Tuesday, April 13, 2010

Class Diversity on the Courts?

Orin Kerr, with a lot of tongue-in-cheek, had this to say (among a few other things) about the President's current shortlist concerning potential nominees to fill the vacancy on the U.S. Supreme Court:
No matter who he chooses, Obama will continue to break new ground, or at least help bolster some of the low numbers of people of certain arguably underrepresented backgrounds on the current Court. For example, Elena Kagan would become only the second former Harvard professor presently on the Court (joining Justice Breyer). Either Kagan or Wood would be only the second Chicago professor (joining Justice Scalia)...
....Elena Kagan would also bring notable educational diversity to the Court. Kagan would be the very first Justice ever to have attended Princeton and then Harvard Law. Obviously, that would be a major break after two consecutive nominees who had attended Princeton and then Yale Law (Justices Alito and Sotomayor). Whoever Obama picks, I think it’s clear that Obama faces a major choice and that his selection will be a historic occasion.
Now, when we talk about "diversity" on courts, we often, as my fellow bloggers on here, mean gender, ethnic, or cultural diversity.  And Kerr is obviously playing around a bit here with those norms.  But maybe there is a serious point here too, one concerning class and socio-economic background. While not always the case (ie: Judge Sotomayor's fascinating working class background), given the cost of attending and the preparation needed for admission, often those candidates who attended Ivy League colleges and law schools may come from wealthier families and thus are representative of a certain socio-economic class. So: is there a need for this kind of diversity too, members from a broad spectrum of socio-economic background?  Wouldn't coming from a working class background potentially influence a judge's views on anything from labour laws to the importance of equal access to public services?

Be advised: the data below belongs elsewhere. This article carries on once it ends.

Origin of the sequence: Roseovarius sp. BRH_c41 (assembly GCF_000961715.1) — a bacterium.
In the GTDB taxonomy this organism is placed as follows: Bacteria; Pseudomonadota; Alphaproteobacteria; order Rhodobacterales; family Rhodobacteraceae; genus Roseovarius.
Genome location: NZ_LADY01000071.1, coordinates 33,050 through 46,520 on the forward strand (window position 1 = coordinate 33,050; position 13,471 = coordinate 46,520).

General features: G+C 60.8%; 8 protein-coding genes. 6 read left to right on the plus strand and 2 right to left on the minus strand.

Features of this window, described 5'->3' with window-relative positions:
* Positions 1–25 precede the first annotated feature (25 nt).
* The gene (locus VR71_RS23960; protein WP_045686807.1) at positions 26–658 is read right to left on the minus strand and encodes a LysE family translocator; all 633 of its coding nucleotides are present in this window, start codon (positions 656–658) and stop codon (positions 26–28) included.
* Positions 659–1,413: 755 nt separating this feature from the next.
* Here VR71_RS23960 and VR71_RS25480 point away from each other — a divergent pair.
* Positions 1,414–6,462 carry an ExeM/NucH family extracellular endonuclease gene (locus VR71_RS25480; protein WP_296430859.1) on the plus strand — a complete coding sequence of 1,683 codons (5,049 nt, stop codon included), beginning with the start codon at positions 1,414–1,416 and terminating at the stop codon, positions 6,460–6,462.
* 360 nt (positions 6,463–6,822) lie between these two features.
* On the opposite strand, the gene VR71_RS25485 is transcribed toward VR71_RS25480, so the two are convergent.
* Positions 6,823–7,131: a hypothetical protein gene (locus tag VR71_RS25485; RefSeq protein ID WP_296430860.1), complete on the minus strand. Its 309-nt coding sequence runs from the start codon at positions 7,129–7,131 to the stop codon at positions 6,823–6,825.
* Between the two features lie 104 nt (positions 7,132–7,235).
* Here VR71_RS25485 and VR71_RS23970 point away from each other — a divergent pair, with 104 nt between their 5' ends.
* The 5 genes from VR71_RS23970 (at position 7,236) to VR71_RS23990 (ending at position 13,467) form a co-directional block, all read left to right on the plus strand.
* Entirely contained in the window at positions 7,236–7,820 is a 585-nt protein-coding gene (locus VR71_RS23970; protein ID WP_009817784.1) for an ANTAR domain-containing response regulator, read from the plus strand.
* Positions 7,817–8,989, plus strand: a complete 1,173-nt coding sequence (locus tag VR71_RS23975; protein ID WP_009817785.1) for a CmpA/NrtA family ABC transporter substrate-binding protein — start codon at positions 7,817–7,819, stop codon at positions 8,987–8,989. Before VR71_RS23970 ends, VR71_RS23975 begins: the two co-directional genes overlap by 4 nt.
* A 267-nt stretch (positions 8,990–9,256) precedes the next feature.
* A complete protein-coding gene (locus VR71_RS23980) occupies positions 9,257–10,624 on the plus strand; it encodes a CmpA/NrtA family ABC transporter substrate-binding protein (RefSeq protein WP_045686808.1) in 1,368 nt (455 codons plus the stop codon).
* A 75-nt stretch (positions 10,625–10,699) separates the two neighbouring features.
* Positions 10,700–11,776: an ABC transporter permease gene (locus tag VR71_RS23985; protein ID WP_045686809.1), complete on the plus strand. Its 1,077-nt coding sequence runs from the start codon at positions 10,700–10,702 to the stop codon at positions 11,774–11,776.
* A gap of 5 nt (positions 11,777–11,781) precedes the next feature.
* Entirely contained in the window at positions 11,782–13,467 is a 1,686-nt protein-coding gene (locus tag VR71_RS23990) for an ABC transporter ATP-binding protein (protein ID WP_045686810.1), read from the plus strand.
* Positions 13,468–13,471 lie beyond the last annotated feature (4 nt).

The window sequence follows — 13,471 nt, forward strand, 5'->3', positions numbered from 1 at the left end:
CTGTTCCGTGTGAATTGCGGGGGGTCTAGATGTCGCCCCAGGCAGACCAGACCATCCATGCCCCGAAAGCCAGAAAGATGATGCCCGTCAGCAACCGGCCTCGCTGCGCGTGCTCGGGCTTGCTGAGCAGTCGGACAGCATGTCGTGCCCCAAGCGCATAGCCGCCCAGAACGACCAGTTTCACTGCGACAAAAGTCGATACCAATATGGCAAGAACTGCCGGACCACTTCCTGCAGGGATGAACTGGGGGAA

1 comment:

  1. I think it would definitely make a diffference, and it is very interesting that "class" is usually not considered when taking about diversity in the context of the judiciary.


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